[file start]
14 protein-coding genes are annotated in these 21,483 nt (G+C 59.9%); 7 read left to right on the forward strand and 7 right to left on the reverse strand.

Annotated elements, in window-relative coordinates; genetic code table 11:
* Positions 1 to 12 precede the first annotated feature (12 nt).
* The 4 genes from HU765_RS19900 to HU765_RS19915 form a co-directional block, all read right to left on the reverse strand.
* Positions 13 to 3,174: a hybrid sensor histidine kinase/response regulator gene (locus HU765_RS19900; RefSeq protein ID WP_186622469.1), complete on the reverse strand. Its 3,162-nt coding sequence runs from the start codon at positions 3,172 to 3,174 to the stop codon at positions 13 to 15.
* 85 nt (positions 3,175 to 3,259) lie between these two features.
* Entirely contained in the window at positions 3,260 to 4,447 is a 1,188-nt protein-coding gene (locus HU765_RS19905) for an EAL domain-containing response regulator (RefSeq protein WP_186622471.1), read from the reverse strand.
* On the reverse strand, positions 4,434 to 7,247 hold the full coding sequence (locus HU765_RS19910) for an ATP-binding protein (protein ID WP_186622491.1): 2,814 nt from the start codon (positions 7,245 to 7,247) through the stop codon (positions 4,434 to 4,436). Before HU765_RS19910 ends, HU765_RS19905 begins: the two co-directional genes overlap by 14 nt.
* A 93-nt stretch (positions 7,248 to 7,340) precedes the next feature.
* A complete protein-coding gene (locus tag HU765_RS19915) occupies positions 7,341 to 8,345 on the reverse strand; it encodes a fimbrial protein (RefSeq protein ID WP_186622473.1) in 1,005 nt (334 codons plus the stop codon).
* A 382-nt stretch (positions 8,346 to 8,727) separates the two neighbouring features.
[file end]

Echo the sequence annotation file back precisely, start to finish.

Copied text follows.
14 protein-coding genes are annotated in these 21,483 nt (G+C 59.9%); 7 read left to right on the forward strand and 7 right to left on the reverse strand.

Annotated elements, in window-relative coordinates; genetic code table 11:
* Positions 1 to 12 precede the first annotated feature (12 nt).
* The 4 genes from HU765_RS19900 to HU765_RS19915 form a co-directional block, all read right to left on the reverse strand.
* Positions 13 to 3,174: a hybrid sensor histidine kinase/response regulator gene (locus HU765_RS19900; RefSeq protein ID WP_186622469.1), complete on the reverse strand. Its 3,162-nt coding sequence runs from the start codon at positions 3,172 to 3,174 to the stop codon at positions 13 to 15.
* 85 nt (positions 3,175 to 3,259) lie between these two features.
* Entirely contained in the window at positions 3,260 to 4,447 is a 1,188-nt protein-coding gene (locus HU765_RS19905) for an EAL domain-containing response regulator (RefSeq protein WP_186622471.1), read from the reverse strand.
* On the reverse strand, positions 4,434 to 7,247 hold the full coding sequence (locus HU765_RS19910) for an ATP-binding protein (protein ID WP_186622491.1): 2,814 nt from the start codon (positions 7,245 to 7,247) through the stop codon (positions 4,434 to 4,436). Before HU765_RS19910 ends, HU765_RS19905 begins: the two co-directional genes overlap by 14 nt.
* A 93-nt stretch (positions 7,248 to 7,340) precedes the next feature.
* A complete protein-coding gene (locus tag HU765_RS19915) occupies positions 7,341 to 8,345 on the reverse strand; it encodes a fimbrial protein (RefSeq protein ID WP_186622473.1) in 1,005 nt (334 codons plus the stop codon).
* A 382-nt stretch (positions 8,346 to 8,727) separates the two neighbouring features.